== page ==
The NASCAR splitter
It’s likely the most important aspect of aerodynamics on modern NASCAR race car chassis setup. Somewhere along the line, an engineering genius in that garage area figured out that if you seal the splitter to the race track while using stiff spring, you can actually gain grip.
That took some out of the box thinking. Traditionally, softer springs would cause an increase in grip. With the modern NASCAR splitter setup, you loose mechanical grip but the increase in downforce makes up for all of the loss in mechanical grip, plus some.
But, you can go too far. Additionally there’s tricks to making it working correctly. What kind of tricks are used in sealing the NASCAR splitter?
“You wanna run full side skirts. We’re only allowed to run them for so long. We want that side skirt, just touching the race track,” Bootie Barker details the Kansas setup on The Late Shift via Sirius XM NASCAR Radio.
“Then, in the front… You want both edges, let’s say the left front and the right front to be barely off the ground. Then, you want the center of your throat to be a 1/4 inch off the ground.”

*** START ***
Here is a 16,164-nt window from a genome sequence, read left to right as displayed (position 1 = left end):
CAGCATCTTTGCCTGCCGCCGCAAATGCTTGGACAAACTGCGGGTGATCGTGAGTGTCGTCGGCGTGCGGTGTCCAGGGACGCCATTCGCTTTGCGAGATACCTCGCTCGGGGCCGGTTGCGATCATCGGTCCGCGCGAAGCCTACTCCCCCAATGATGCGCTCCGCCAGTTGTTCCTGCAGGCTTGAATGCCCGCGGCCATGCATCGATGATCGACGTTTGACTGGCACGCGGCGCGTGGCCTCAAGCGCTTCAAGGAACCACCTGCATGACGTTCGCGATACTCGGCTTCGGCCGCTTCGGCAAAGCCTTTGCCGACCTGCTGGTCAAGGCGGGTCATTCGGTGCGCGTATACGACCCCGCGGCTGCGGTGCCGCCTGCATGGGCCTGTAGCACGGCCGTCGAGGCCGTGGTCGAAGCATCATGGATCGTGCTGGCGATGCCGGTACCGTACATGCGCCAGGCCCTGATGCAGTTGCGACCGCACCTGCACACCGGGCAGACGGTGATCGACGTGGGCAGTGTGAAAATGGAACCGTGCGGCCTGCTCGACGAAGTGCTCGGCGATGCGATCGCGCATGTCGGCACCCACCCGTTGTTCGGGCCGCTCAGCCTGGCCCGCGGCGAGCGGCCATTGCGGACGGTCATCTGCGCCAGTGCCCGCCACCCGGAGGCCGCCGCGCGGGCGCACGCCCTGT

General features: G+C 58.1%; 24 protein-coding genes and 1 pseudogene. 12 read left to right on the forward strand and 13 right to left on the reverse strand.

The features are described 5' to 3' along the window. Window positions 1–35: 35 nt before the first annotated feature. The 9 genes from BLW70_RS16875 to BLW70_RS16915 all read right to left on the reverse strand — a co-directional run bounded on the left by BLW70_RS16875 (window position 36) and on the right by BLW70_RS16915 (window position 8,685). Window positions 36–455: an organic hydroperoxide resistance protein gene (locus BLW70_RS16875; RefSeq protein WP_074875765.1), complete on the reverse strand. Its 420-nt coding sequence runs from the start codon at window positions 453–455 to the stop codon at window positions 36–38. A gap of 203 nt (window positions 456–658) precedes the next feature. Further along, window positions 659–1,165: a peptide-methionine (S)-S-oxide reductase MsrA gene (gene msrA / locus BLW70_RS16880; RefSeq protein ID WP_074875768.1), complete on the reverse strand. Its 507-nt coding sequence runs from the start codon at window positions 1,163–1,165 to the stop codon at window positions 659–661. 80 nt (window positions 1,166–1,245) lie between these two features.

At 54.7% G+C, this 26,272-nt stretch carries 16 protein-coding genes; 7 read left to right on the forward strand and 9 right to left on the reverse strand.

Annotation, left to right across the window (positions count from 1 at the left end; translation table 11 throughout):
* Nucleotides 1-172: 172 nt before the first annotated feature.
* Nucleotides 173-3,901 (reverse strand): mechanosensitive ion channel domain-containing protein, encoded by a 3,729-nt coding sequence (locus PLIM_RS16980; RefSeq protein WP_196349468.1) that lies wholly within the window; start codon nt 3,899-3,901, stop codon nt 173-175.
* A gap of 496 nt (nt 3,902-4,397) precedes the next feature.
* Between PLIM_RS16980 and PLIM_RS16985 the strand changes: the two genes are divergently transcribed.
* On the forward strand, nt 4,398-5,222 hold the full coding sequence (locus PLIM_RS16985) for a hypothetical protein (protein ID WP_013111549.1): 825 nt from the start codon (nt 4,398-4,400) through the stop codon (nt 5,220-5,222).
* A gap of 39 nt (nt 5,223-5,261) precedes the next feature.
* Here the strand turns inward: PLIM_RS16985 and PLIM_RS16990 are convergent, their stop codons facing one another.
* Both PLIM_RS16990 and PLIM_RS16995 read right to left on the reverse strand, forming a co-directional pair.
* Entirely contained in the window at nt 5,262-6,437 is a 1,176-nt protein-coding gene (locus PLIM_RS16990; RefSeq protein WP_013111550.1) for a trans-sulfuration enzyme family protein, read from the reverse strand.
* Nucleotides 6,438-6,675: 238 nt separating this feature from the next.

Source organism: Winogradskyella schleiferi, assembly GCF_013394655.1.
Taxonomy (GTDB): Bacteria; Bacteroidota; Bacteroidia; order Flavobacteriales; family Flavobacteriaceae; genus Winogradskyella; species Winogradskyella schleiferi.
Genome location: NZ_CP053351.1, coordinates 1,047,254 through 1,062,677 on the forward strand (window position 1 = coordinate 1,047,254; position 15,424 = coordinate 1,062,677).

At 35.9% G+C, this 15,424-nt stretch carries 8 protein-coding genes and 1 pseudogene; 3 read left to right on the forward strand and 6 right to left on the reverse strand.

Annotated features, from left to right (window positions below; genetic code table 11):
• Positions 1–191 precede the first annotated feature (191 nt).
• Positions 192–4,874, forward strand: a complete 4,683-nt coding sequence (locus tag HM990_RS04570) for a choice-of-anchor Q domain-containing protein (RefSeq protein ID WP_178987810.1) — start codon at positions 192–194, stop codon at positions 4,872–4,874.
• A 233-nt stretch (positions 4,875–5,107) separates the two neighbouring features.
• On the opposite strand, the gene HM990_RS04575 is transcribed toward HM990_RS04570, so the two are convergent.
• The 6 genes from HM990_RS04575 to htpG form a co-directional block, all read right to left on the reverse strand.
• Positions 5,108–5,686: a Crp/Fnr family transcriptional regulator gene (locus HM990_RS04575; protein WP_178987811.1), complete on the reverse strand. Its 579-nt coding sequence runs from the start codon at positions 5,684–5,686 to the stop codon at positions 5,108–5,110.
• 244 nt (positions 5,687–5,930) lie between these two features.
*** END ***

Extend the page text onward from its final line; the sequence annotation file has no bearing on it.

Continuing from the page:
“What that does is it lets air go through the center of the car, come out the back of the car. When you evacuate that air from the back of the car it creates a low pressure system and sucks the car down,” Bootie Barker concludes.
“I love that shit. That’s awesome,” Kenny Wallace responds to the detailed answer.
Where does a Kansas baseline setup come from?
“How can I answer this?,” Bootie Barker asks himself his own question.
“Ok, Kansas is smooth. Kentucky still has some bumps and ripples. So, basically you’re going to see cars getting after it, as far as being down. They’re gunna be more aggressive than say Chicago because Chicago is worn.”
“So, what we’re going to do is we’re gunna run stiffer wheel rates. Therefore, the car stays down. More so than some other places because it’s still smooth.”
“We start the car smooth. If it doesn’t come up in the garage, it’s certainly not going to come up on the race track. At Kansas, you’re going to see people roll out of the garage with their stuff basically on the ground.”